Home 5 Things the Experts Say You Need to Know About the Facebook-Instagram Merger

5 Things the Experts Say You Need to Know About the Facebook-Instagram Merger

Depending on which hastily pasted-together analysis you believe, Facebook’s $1 billion acquisition Monday is reason enough to close your Instagram account, and Facebook is going to ruin Instagram. We’re not buying it, so instead we spent Monday interviewing a dozen experts for their thoughts and opinions on the deal.

All agreed that the deal is big, but only time will tell how big. In the meantime, they gave us five areas to watch, as the Instagram acquisition may very well shift how Facebook views content and serve as an acknowledgment that the Web is becoming increasingly visual.

“What’s the deal worth, by normal analysis, not pie-in-the-sky valuations? Zero! Or next to zero. But so was Youtube before Google bought it and flipped it into a money-making magnet.” – Bert Martinez

“It will take months to know what it means for Facebook. The price is eye-popping, but then, so is Facebook’s expected valuation. What’s ultimately important is, did Facebook CEO Mark Zuckerberg see this acquisition as an opportunity or a necessity?” said Brad Allen, investor relations expert at KC Associates. “The acquisition coming in front of Facebook’s IPO looks defensive. If the social media juggernaut is going to be able to justify its heady valuation, it needs to be the only rocket ride available for traders to jump on.”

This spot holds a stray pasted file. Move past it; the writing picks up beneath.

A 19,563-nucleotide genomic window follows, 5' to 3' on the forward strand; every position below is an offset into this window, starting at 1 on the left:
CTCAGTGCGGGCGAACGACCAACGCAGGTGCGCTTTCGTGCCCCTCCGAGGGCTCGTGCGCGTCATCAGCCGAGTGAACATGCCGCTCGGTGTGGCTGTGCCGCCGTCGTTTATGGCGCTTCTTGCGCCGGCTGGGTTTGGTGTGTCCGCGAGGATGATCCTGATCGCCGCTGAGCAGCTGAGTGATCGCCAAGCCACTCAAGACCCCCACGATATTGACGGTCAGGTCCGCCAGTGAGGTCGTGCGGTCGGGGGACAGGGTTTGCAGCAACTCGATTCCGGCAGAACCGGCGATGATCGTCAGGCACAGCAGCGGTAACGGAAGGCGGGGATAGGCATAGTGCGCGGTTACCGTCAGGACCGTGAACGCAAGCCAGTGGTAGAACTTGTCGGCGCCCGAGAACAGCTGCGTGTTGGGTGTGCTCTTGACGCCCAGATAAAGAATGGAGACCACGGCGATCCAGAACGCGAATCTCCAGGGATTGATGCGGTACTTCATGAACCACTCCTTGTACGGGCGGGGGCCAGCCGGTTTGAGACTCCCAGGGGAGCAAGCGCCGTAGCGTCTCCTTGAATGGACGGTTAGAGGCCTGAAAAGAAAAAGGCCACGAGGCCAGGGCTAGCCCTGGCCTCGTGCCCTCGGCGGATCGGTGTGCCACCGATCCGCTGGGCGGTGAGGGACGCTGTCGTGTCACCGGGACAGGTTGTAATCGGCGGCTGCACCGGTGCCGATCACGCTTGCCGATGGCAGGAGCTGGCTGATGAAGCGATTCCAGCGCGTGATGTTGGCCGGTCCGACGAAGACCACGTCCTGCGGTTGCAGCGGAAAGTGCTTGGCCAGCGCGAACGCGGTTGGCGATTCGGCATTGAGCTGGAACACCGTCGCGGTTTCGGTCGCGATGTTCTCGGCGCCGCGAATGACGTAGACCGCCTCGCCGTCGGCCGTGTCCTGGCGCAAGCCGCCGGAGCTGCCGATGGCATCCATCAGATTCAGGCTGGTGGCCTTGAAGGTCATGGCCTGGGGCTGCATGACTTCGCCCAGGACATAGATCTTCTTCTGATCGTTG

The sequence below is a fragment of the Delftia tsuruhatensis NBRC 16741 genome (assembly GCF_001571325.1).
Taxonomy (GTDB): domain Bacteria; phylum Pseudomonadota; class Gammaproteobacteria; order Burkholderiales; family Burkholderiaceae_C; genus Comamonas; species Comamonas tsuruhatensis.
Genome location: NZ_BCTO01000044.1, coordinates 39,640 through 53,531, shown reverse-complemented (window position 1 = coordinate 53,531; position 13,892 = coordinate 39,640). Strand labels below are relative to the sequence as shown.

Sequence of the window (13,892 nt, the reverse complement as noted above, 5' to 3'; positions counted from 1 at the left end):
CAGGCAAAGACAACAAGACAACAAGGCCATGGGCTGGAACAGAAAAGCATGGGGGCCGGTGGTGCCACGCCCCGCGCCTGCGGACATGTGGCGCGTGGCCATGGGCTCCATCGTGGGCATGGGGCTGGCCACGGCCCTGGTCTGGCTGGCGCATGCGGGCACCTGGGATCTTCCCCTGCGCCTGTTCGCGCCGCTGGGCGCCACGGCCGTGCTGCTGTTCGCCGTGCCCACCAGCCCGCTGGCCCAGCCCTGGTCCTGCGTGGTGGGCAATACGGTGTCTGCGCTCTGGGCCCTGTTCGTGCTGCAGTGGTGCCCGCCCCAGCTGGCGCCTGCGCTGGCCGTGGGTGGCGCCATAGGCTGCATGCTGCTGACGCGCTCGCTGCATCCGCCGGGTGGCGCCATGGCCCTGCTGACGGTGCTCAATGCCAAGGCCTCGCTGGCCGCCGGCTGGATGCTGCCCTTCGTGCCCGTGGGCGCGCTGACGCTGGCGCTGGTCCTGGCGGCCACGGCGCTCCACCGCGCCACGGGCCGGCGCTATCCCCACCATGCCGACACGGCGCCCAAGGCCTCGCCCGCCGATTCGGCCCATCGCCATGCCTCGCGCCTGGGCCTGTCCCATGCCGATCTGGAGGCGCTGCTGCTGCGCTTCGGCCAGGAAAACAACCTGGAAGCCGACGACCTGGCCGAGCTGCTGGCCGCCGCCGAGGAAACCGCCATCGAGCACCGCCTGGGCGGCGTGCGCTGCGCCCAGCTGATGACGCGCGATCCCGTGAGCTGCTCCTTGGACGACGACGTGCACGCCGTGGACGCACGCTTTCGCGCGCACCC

While there are concerns with any acquisition of this magnitude, the people in the know seem to be cautiously optimistic that this deal will benefit three sets of stakeholders: Facebook investors, Facebook users and Instagram users. What follows is a summary of insight we received in interviews with more than a dozen social media experts and investors Monday.

Subtle Shift: Facebook Sees Future in Content Creation

The biggest hidden message in Facebook’s move Monday is acknowledging it has not paid enough attention to the content-creation side of social, according to Matthew Siegel, co-founder of Indaba Music, a musician collaboration and marketing platform.

“Before Instagram, Facebook was used exclusively to share content – it didn’t provide tools to actually create content (with the exception of typed status updates). It left creation to others – notably Zynga for games, native camera applications for photos, and record labels/Spotify for music,” Siegel said. “The Instagram acquisition signals Facebook’s recognition that it is important to have a hand in the creation of content… I may spend two minutes shooting and reshooting a photo that my wife is finally happy with, but only four seconds posting that photo to Facebook.”

Instagram Addresses Concerns About Facebook’s Mobile Strategy

Considering that Instagram secured funding just last week based on a valuation of $500 million, there are valid concerns that Facebook may be overpaying for Instagram by paying $1 billion. But there are two reasons why people who will buy shares in next month’s initial public offering of Facebook should be encouraged.